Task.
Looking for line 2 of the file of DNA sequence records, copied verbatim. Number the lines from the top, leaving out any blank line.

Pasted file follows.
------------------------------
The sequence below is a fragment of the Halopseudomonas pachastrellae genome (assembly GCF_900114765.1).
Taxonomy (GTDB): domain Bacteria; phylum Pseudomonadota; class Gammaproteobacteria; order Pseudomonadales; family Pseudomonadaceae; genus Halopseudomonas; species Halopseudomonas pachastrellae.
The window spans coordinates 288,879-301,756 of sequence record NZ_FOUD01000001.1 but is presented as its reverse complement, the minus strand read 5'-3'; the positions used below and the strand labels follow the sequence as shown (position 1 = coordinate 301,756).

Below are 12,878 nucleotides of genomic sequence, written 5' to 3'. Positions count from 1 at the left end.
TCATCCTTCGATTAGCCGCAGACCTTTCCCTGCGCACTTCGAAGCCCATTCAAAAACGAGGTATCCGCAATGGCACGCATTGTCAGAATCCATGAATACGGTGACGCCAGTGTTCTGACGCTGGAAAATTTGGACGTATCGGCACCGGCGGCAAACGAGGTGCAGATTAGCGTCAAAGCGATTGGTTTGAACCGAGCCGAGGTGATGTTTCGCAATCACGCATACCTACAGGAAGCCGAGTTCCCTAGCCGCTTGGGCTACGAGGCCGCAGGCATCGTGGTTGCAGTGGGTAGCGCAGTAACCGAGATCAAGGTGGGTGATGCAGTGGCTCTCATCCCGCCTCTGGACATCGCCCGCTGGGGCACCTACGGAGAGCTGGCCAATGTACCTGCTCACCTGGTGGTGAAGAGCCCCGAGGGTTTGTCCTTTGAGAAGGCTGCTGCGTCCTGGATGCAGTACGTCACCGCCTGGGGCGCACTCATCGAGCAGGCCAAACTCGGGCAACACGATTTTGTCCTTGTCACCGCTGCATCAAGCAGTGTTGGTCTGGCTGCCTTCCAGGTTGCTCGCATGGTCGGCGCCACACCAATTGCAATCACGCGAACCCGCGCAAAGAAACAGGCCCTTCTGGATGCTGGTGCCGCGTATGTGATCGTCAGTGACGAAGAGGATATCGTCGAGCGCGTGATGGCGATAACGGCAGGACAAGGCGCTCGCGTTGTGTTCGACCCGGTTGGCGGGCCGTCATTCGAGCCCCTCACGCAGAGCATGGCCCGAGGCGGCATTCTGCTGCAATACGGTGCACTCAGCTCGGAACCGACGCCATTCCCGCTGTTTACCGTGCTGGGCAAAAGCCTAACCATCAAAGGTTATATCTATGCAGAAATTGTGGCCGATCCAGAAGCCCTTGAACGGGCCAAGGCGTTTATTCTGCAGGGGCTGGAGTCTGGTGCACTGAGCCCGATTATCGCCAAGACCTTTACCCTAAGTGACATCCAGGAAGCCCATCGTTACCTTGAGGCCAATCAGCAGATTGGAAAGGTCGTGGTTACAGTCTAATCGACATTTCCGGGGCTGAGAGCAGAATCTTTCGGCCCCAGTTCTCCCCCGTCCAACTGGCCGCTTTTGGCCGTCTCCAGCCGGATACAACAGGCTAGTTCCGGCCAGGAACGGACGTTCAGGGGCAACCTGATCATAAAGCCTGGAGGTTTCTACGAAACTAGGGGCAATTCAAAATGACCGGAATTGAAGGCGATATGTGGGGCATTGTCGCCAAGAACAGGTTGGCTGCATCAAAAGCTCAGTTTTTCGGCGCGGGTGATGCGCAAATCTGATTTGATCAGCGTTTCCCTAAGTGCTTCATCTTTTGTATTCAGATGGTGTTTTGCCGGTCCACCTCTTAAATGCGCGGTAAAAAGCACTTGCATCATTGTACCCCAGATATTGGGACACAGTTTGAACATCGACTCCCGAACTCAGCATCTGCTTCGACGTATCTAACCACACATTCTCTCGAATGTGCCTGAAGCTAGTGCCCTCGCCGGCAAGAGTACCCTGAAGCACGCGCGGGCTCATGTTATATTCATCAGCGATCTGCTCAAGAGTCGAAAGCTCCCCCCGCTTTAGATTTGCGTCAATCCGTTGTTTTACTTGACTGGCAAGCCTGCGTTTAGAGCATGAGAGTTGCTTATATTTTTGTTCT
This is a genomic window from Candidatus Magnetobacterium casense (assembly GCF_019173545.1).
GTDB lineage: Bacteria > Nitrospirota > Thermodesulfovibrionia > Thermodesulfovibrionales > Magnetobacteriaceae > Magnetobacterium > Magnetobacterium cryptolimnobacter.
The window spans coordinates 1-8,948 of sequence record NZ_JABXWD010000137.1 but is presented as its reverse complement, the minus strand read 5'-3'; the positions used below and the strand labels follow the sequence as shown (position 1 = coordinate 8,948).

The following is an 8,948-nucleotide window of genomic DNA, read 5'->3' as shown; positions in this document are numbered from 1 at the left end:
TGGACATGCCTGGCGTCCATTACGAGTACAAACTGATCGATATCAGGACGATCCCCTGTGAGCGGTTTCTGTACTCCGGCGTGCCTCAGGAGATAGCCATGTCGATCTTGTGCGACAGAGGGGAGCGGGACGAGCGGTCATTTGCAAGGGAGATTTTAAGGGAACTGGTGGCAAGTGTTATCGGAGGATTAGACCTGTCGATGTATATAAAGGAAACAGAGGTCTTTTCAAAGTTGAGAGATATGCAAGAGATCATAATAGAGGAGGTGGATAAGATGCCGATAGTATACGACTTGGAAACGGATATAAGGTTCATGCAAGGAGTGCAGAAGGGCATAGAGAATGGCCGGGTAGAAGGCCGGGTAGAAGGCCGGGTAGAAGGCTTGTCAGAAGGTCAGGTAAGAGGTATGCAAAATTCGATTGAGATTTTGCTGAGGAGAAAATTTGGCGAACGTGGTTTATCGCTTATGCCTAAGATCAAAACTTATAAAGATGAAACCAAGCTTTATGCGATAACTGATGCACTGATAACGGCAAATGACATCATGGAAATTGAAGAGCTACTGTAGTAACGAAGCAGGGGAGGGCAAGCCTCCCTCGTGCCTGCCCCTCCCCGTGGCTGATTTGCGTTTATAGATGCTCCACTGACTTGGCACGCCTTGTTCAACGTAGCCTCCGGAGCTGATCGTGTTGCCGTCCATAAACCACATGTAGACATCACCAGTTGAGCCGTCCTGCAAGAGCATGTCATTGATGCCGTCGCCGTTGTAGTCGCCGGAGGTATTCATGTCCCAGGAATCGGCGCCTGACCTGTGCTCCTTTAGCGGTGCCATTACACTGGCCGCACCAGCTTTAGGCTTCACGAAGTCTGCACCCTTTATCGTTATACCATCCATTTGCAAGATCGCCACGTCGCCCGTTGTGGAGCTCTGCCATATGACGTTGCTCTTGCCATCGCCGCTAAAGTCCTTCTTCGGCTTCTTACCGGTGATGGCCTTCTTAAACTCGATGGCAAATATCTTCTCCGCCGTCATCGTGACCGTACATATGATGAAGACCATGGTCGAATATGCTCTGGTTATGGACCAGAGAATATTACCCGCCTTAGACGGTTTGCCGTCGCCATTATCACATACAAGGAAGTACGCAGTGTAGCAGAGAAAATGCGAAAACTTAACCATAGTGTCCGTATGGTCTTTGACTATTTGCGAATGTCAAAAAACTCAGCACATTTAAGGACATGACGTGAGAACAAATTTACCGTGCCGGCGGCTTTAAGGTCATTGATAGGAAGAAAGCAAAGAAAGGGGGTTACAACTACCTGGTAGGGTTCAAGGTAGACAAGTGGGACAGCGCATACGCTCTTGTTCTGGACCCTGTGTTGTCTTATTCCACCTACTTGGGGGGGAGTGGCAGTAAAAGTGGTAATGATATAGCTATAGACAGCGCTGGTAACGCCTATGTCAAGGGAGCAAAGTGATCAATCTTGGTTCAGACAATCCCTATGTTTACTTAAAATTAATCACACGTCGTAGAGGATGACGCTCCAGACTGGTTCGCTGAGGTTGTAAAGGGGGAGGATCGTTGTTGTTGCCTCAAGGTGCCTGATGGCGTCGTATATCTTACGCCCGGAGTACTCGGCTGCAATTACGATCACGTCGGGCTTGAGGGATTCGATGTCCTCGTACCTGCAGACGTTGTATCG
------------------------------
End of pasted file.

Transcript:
Taxonomy (GTDB): domain Bacteria; phylum Pseudomonadota; class Gammaproteobacteria; order Pseudomonadales; family Pseudomonadaceae; genus Halopseudomonas; species Halopseudomonas pachastrellae.